Buck and I went to the Writers and Readers evening at Real Art Ways last evening. Remarkably the web elves of Real Art Ways have already killed the webpage listing for this event, so no link. But Mommy has it cached and is a bit of a web elf herself so:
Interesting evening. I loved Rand Richards Cooper's stuff (his full name sounds like one of those complicated to pluralize titles, like Attorneys General, so he's Rand Cooper from here on in) - he read from an early journal (which he is working into a piece called the "Year of Eating Dangerously") and some other pieces. I like his writing style a lot; bonus points for being easy on the eyes and and ears. The ceremonial gustation of a cat figured in to his first piece, and there was a bit of a cat involved in the second author's piece as well, so I was thinking the theme should have been cats (as opposed to the official "nourishment")
Ann Hood - loved her style, was not a huge fan of the piece she chose to read. Do not know the name but it was about an older alcoholic woman run off with a younger minister intent on drying her out and falling for each other in the process. A lot of good stuff there-in (the minister reminds her of a childhood cat, continuing the feline sub-theme) but it was a more difficult story to hear - I was more intellectually engaged then sensuously or emotionally.
But Colin. He chose to read a chapter from an unpublished work written by a woman who had been in a writer's circle. If I were a good little reporter doo-bee I'd write the facts down, but I was in suck up energy mode. Reading this was a bold move and wonderful.
The reading itself was resonant - themes of breath and planting oneself in the earth (do I smell yoga?) and a cape cod cookout (nourishment). The protaganist (and the author) were dealing with breast cancer and aging (mortality). The scene - cape cod and a beach cookout - fulfilled the main theme (nourishmente) and reminded me of a similar "run away to the cape" story of a former spouse. (if it were published, I would buy it and send it as a gift) It was a delicious piece of prose.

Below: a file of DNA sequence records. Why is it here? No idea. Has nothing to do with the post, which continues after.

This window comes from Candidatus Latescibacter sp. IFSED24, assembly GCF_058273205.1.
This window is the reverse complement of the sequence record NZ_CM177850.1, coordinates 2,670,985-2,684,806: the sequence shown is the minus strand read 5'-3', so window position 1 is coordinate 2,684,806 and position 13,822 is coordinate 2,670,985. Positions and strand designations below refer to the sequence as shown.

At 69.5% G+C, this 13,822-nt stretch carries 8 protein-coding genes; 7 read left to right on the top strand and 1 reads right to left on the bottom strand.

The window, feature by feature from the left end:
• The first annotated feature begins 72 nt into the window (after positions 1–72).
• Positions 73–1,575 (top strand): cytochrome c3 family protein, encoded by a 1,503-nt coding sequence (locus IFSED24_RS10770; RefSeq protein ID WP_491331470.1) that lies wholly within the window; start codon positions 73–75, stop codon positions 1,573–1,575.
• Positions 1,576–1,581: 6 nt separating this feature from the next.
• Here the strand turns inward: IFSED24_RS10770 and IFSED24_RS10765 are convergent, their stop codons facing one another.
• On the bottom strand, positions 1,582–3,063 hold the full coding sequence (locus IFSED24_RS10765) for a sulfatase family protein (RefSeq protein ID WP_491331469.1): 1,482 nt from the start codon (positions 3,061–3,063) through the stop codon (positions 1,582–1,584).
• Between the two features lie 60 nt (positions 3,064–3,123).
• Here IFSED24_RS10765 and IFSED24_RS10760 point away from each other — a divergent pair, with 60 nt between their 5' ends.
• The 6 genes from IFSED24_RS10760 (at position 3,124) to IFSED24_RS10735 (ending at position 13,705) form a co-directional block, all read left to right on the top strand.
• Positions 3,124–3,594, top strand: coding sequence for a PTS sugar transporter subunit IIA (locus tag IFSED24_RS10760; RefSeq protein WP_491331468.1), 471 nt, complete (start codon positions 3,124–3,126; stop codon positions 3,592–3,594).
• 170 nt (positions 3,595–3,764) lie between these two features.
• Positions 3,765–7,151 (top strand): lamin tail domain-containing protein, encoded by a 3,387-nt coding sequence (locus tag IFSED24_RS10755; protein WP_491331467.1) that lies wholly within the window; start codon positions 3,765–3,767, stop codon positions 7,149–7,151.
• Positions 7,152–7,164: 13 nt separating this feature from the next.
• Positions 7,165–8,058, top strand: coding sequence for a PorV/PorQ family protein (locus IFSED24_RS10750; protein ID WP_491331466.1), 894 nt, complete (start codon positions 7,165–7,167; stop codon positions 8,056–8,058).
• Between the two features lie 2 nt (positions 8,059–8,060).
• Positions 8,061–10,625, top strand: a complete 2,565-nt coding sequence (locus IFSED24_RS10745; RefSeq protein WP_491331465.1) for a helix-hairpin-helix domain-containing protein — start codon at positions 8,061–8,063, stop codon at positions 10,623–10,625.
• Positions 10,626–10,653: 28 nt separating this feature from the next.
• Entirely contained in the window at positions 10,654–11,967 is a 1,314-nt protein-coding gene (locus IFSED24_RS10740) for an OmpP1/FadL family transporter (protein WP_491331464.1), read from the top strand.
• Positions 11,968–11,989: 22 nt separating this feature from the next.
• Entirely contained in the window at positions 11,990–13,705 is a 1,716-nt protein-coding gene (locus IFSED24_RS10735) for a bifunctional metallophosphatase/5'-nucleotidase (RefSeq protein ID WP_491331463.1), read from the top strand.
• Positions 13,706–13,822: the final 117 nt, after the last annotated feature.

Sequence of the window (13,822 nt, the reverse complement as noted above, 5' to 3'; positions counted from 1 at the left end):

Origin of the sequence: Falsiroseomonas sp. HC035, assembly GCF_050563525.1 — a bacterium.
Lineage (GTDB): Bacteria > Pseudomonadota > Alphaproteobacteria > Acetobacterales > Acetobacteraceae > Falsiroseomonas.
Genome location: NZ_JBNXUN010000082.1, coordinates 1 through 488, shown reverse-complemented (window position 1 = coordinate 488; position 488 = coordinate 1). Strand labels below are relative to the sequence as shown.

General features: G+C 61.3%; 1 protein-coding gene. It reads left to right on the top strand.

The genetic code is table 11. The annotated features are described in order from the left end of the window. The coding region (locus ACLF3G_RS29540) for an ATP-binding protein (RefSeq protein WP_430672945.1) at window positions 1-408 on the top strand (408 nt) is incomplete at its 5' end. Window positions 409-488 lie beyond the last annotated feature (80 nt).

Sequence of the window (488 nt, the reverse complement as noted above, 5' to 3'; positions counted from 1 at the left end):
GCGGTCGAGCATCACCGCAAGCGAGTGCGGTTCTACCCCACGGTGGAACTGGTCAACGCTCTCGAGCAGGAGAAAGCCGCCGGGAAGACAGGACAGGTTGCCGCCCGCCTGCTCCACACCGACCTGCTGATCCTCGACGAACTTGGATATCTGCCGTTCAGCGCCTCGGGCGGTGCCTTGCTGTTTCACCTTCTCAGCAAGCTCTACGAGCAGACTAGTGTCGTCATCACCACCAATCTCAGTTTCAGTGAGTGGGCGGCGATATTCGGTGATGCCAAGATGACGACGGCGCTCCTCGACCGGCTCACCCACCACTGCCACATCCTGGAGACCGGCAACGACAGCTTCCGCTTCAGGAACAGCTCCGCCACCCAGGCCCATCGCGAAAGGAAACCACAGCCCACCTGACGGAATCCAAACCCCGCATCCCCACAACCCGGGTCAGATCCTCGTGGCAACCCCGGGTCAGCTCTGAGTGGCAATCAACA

But the meta discussion. Colin chose to read someone else's work rather than something he has written (and I am sure he could have dug up 3 or 4 of his own essays or pieces that would have fit the bill; it seems a theme he has touched on). Interesting - renewing my vision of him as a connector / conductor, a person who transfers energy. Thats me too, perhaps why I "get" him, and perhaps why we each get yoga. Connectors are so rarely grounded; the chance to be alone and in direct contact with the earth is precious. I find myself most effective when I am making connections and contacts, bringing people and ideas together. Connectors, like electrical conductors, need to be insulated to work well.
And the author. A woman who has unfortunately succumbed to the cancer she wrote of in her fiction. Her work was never published; Colin told the story of how he contacted the woman's daughter to get permission to read the piece, and how in talking, the daughter confessed to not having read her mother's life work. He commented on the fact that there were lots of wonderful authors out there who had never been published, whose voices would not be heard.
And it struck me that while Mr. Cooper and Ms. Hood are each accomplished writers and brought that to the space, Mr. McEnroe is working in a slightly different field. Writing, yes. Performance, yes. Artful networking, or social engineering, or something. My friend K came in after the reading, and I was bubbling over, there was a feel of having been a part of something special - something ephemeral and instinctual.
From things that have happened and from things as they exist and from all things that you know and all those you cannot know, you make something through your invention that is not a representation but a whole new thing truer than anything true and alive, and you make it alive, and if you make it well enough, you give it immortality. That is why you write and for no other reason that you know of. But what about all the reasons that no one knows? --Ernest Hemingway
Colin confessed to having lost touch with the writer's group after he stopped participating. Yet, he reached back through the years to snatch a bit of this woman's soul from the fire of obscurity, and toss her words onto the wall of art - to grant her a small piece of immortality. A room full of people heard her words read, and took them in, and made them a part of our being.
What a precious and thoughtful gift.